Vermont Senator and Democratic presidential candidate Bernie Sanders' recent rise appears to have gained the attention of frontrunner Hillary Clinton who just promised to not abandon her recent drift to the left.
Clinton assured a crowd at a Dartmouth College cookout this weekend, including some Sanders supporters donning campaign gear, that she is the most progressive candidate in the 2016 race. “I take a backseat to no one when you look at my record in standing up and fighting for progressive values,” Clinton said. Although the prohibitive favorite never mentioned Sanders by name, it's clear her campaign has taken notice of Sanders' recent surge.
According to Politico, "Clinton’s team has been lowering expectations in New Hampshire," quoting the New Hampshire co-chair of both President Clinton's campaigns, Terry Shumaker, who noted that the Vermont senator's proximity to the Granite State has caused the Clinton campaign to ramp up it's efforts on the ground, "It is easy for Sen. Sanders to travel here ... I can’t even remember canvassing in late June for a primary eight months away, but we were doing it last Saturday, and Hillary is in New Hampshire today and tomorrow."
And in an interview with MSNBC's "Morning Joe" this morning, Clinton campaign Communications Director Jennifer Palmieri hardly belittled the so-called Sanders surge, acknowledging that his rising popularity has garnered attention in Clinton campaign headquarters, “we are worried about him, sure. He will be a serious force for the campaign, and I don’t think that will diminish.”
Palmieri expanded the sphere of Sanders' reach, arguing, “it's to be expected that Sanders would do well in a Democratic primary, and he’s going to do well in Iowa in the Democratic caucus."
But Palmieri distanced herself from the route chosen by Clinton ally and Missouri Senator Claire McCaskill (D) during her recent "Morning Joe" interview when she called Sanders "too liberal to win." Palmieri instead told host Joe Scarborough, “we don’t need to attack each other. He'll run his campaign, we'll run ours. The imperatives for us are different. We think what works for her, particularly in Iowa, is doing a lot of small events, staying a long time, being one of the past people, if not the last person, to leave the room. That works better for us right now.”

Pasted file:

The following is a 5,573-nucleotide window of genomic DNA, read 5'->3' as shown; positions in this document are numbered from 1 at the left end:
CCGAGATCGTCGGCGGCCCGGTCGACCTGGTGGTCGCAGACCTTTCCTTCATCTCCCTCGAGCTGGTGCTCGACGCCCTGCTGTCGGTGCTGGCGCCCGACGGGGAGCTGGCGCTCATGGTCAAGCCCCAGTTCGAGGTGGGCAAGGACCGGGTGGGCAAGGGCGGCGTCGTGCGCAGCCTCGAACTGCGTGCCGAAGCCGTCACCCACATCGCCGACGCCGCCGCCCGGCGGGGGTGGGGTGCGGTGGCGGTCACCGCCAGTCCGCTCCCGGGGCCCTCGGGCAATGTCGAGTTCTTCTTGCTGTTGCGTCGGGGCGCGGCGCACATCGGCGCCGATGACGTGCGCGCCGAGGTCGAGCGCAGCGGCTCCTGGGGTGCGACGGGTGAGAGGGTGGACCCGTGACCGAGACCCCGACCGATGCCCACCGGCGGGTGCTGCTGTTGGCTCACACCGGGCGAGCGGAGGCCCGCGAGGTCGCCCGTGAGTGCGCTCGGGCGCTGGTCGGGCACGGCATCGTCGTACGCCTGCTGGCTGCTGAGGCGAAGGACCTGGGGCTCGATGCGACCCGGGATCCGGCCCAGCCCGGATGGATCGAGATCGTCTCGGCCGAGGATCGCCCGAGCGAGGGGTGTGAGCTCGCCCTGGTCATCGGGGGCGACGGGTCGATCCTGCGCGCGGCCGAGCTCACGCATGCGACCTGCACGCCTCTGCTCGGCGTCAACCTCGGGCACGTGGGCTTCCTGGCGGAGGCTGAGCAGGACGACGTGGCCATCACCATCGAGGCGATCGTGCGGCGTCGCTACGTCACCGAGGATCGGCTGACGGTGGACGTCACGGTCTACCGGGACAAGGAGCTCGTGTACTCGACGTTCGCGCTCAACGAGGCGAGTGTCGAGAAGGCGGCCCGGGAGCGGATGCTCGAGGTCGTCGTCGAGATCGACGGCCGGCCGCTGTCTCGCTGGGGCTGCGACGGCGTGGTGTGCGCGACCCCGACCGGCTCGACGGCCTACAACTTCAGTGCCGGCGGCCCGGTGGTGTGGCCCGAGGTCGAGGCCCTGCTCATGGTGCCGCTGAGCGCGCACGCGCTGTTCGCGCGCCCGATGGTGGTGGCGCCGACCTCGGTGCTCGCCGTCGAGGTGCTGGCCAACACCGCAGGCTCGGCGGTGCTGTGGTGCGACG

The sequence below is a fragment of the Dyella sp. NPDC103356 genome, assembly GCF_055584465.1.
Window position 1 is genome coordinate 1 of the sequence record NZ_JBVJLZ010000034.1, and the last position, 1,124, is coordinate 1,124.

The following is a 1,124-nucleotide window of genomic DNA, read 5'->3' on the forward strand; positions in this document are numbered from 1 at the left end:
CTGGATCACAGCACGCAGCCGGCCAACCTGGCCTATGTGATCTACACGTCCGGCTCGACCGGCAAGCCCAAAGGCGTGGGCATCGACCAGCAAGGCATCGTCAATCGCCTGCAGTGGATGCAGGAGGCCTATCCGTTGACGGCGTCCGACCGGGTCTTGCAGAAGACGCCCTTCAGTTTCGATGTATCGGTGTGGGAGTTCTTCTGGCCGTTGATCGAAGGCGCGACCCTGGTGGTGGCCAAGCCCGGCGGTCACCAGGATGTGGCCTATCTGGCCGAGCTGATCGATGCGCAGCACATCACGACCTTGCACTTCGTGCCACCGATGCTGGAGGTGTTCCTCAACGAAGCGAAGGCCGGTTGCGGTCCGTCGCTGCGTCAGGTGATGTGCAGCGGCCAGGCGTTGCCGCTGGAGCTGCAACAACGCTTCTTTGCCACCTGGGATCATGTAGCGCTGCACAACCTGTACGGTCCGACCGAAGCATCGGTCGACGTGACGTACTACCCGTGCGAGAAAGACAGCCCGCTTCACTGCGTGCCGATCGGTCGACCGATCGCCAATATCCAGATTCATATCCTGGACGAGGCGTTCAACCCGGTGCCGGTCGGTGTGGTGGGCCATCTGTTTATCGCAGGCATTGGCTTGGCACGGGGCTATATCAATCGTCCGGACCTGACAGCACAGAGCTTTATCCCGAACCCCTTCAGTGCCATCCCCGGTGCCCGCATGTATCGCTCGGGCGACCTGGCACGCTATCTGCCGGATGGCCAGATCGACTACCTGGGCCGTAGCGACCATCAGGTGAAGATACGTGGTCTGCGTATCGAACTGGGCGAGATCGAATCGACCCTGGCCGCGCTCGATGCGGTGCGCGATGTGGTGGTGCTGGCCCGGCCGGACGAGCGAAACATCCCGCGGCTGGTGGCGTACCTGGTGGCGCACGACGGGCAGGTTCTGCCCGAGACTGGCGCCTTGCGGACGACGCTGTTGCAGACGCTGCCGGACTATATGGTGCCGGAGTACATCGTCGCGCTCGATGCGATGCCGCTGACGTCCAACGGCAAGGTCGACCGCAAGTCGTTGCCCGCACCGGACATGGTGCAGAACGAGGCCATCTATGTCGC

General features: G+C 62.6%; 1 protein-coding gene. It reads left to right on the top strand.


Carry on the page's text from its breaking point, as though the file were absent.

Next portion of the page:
Clinton, who will sit down for her first TV interview of the campaign tomorrow with CNN's Brianna Keiler, promised to delve into "specific policies" related to the economy starting in the next 10 days.
But at the Dartmouth event it was clear that Clinton intended to remain focused on her recent focus on guns and race relations for at least the next few days. In what appeared to be a veiled swipe at Sanders who has recent rise has drawn increased scrutiny and criticism on his gun control record, Clinton said, “we have to take on the gun lobby one more time." Clinton called it the “height of irresponsibility not to talk about it.”